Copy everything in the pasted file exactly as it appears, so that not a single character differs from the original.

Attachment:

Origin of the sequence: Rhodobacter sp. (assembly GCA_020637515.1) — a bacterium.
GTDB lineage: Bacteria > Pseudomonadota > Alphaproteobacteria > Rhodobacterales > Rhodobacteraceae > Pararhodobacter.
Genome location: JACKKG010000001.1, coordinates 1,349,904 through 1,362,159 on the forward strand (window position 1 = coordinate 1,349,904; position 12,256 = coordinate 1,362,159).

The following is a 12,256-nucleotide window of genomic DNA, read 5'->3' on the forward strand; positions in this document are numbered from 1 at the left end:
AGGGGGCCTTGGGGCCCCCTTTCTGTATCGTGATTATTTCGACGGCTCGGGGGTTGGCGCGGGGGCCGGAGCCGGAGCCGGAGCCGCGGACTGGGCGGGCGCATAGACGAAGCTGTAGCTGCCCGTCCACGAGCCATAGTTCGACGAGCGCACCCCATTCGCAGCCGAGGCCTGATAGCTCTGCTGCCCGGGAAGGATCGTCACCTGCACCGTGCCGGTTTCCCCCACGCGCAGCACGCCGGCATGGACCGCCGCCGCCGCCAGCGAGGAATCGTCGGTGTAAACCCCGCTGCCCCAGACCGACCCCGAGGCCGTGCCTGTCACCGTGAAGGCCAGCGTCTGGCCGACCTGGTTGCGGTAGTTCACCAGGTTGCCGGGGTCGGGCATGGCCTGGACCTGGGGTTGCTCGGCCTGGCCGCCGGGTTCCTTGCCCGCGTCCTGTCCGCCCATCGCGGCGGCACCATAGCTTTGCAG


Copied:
Origin of the sequence: Rhodobacter sp. (assembly GCA_020637515.1) — a bacterium.
GTDB lineage: Bacteria > Pseudomonadota > Alphaproteobacteria > Rhodobacterales > Rhodobacteraceae > Pararhodobacter.
Genome location: JACKKG010000001.1, coordinates 1,349,904 through 1,362,159 on the forward strand (window position 1 = coordinate 1,349,904; position 12,256 = coordinate 1,362,159).

The following is a 12,256-nucleotide window of genomic DNA, read 5'->3' on the forward strand; positions in this document are numbered from 1 at the left end:
AGGGGGCCTTGGGGCCCCCTTTCTGTATCGTGATTATTTCGACGGCTCGGGGGTTGGCGCGGGGGCCGGAGCCGGAGCCGGAGCCGCGGACTGGGCGGGCGCATAGACGAAGCTGTAGCTGCCCGTCCACGAGCCATAGTTCGACGAGCGCACCCCATTCGCAGCCGAGGCCTGATAGCTCTGCTGCCCGGGAAGGATCGTCACCTGCACCGTGCCGGTTTCCCCCACGCGCAGCACGCCGGCATGGACCGCCGCCGCCGCCAGCGAGGAATCGTCGGTGTAAACCCCGCTGCCCCAGACCGACCCCGAGGCCGTGCCTGTCACCGTGAAGGCCAGCGTCTGGCCGACCTGGTTGCGGTAGTTCACCAGGTTGCCGGGGTCGGGCATGGCCTGGACCTGGGGTTGCTCGGCCTGGCCGCCGGGTTCCTTGCCCGCGTCCTGTCCGCCCATCGCGGCGGCACCATAGCTTTGCAG